Ancient Monuments

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Pityoulish, barrow cemetery 465m WSW of West Croftmore

A Scheduled Monument in Badenoch and Strathspey, Highland

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Latitude: 57.2158 / 57°12'56"N

Longitude: -3.7706 / 3°46'14"W

OS Eastings: 293166

OS Northings: 815283

OS Grid: NH931152

Mapcode National: GBR K91N.CHM

Mapcode Global: WH5K0.1WRN

Entry Name: Pityoulish, barrow cemetery 465m WSW of West Croftmore

Scheduled Date: 15 February 2016

Source: Historic Environment Scotland

Source ID: SM13633

Schedule Class: Cultural

Category: Prehistoric ritual and funerary: barrow

Location: Abernethy and Kincardine

County: Highland

Electoral Ward: Badenoch and Strathspey

Traditional County: Inverness-shire


The monument is a group of related burial mounds, collectively known as a barrow cemetery, and probably dating to the second half of the first millennium AD. The monument is located in Strathspey, on a low ridge 170m south of the River Spey and lies at 210m above sea level.

The cemetery comprises at least four ditched barrows constructed of a mixture of earth and stone. Three barrows are sub-circular, ranging from 6.75 m to 8.5 m in diameter, and standing up to 0.5 m in height. One barrow is roughly square, measuring 9.1 m in length by 9.3 m transversely and approximately 0.5 m in height. Each barrow has the remains of an enclosing ditch, up to 0.3 m in depth. The ditch around the square mound is broken by a causeway at each corner. At least one of the sub-circular barrow ditches is also interrupted by a causeway. The sub-circular barrows contain a stone protruding from the mound. An additional sub-circular barrow, located at the extreme south of the group, was excavated in the mid-20th century.

The area to be scheduled is an irregular polygon, to include the remains described above and an area in which evidence for their construction and use is expected to survive, as shown in red on the attached map. The scheduling excludes the post-and-wire fence.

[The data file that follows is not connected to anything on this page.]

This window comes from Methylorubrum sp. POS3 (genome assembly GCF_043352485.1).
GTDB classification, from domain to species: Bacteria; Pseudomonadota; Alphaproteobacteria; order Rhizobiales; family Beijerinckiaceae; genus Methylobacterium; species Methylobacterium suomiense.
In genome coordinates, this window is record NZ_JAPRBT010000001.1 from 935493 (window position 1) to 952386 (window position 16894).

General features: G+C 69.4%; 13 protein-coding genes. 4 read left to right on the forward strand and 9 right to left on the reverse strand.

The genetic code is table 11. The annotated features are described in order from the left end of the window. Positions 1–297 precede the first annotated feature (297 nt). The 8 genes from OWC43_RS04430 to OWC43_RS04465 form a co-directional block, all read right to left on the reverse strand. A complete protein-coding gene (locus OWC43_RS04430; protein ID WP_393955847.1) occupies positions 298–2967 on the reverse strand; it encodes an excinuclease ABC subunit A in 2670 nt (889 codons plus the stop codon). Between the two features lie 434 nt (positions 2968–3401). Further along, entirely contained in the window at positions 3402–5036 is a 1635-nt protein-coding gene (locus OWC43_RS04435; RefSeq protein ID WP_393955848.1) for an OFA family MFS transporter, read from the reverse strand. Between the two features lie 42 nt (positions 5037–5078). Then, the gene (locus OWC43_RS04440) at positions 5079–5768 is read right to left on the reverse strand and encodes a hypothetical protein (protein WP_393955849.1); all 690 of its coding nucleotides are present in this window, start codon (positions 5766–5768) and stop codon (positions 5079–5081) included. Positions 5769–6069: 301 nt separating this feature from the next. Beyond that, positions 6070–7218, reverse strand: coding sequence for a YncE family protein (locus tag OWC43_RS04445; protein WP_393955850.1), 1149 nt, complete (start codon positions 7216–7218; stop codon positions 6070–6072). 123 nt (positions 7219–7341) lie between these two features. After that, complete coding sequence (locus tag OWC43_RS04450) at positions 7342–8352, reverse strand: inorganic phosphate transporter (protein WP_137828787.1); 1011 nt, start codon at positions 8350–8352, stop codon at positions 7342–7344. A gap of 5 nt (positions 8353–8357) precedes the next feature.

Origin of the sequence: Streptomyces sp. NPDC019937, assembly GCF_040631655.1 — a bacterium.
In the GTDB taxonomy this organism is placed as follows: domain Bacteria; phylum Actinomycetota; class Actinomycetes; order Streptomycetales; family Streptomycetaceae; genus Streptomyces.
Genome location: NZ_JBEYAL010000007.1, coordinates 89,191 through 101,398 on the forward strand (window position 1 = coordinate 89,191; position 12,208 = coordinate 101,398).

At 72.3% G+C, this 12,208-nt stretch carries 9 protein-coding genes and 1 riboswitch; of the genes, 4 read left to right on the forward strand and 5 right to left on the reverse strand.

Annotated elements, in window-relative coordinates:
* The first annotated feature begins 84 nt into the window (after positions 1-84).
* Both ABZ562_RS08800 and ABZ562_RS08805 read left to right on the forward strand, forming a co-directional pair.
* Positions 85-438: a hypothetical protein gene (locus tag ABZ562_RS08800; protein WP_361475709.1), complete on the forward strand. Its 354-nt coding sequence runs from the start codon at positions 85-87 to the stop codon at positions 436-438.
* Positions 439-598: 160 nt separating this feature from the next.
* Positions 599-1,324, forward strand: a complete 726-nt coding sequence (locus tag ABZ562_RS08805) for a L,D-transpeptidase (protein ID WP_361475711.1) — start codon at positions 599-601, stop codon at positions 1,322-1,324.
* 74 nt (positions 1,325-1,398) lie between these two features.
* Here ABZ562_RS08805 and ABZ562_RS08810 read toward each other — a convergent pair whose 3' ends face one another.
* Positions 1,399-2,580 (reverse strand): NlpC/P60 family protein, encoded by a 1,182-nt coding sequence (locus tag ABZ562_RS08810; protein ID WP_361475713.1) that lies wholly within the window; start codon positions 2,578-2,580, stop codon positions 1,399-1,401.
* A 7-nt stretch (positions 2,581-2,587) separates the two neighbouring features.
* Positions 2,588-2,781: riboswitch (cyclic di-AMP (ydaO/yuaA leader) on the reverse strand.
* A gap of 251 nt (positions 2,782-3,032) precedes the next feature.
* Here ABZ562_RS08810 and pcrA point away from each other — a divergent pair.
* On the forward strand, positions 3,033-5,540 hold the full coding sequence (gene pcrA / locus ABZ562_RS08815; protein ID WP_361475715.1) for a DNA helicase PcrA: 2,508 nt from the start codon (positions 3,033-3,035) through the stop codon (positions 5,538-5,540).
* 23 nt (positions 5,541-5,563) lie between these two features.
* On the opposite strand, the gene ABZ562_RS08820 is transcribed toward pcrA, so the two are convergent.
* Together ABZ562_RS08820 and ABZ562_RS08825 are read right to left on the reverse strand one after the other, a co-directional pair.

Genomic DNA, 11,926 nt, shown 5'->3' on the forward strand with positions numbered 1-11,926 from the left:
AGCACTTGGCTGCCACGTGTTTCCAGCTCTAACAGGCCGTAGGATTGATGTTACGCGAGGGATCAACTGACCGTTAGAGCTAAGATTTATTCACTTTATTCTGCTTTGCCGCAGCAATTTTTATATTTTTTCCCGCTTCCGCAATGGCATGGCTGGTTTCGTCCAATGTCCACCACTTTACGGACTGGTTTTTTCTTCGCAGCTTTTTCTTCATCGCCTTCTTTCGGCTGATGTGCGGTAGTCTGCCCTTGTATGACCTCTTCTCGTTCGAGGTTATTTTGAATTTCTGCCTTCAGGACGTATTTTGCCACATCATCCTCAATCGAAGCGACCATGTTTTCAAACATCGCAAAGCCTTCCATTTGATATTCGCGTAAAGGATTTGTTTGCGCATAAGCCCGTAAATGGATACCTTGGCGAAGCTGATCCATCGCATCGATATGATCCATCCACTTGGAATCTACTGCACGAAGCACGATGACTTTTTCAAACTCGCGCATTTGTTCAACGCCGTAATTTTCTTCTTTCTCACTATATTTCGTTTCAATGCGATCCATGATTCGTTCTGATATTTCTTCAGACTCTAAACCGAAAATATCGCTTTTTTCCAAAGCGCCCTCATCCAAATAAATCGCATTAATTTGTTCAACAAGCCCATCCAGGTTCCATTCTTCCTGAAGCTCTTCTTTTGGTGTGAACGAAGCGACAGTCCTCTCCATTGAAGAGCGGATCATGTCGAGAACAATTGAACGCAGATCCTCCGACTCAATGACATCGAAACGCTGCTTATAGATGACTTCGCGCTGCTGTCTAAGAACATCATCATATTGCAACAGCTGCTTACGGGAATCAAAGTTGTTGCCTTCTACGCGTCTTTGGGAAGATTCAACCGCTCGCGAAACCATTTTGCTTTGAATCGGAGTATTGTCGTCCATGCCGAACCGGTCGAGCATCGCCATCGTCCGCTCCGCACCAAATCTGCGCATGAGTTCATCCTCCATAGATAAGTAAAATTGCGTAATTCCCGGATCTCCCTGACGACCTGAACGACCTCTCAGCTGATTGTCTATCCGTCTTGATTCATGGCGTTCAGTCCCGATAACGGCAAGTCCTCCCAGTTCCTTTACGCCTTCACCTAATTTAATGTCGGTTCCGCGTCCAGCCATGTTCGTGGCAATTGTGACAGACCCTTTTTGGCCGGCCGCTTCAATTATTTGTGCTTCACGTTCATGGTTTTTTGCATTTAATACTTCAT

Source: Historic Environment Scotland

Statement of Scheduling

The monument is of national importance because it is a rare and distinctive example of a barrow cemetery of the first millennium AD. It is a very well preserved site with upstanding remains and features such as causeways and stone markers. Previous excavation has demonstrated good preservation of archaeological deposits and features. It has the potential to inform research into the development of barrow cemeteries and burial practices of the time. This monument can also help inform our understanding of contemporary society and their political entities within the Early Historic period and about the process of conversion to Christianity. Due to the rarity of similar sites and the very good state of preservation of this example, its loss would significantly detract from our ability to understand these forms of monument and interpret the society that buried their dead in them, both in this locality and throughout Scotland.

Source: Historic Environment Scotland



Royal Commission on the Ancient and Historical Monuments of Scotland: CANMORE ID 15389.

Highland Council Historic Environment Record reference: MHG4583.

Close-Brookes, J (1984) 'Pictish and other burials', BAR, vol. 125, 1984. Pages: 87-114.

Grime, D and Maclagan Wedderburn, L (1984) 'The cairn cemetery at Garbeg, Drumnadrochit, BAR, vol. 125, 1984. Pages 151-168.

Morris, C and Pearson, N (1984) 'Burials in Birsay, Orkney', BAR, vol. 125, 1984. Pages 135-144.

Rae, A and Rae, V (1955) 'A bowl barrow at Pityoulish, in Strathspey', Proc Soc Antiq Scot, vol. 87, 1955. Pages: 153-60.


HER/SMR Reference

Source: Historic Environment Scotland

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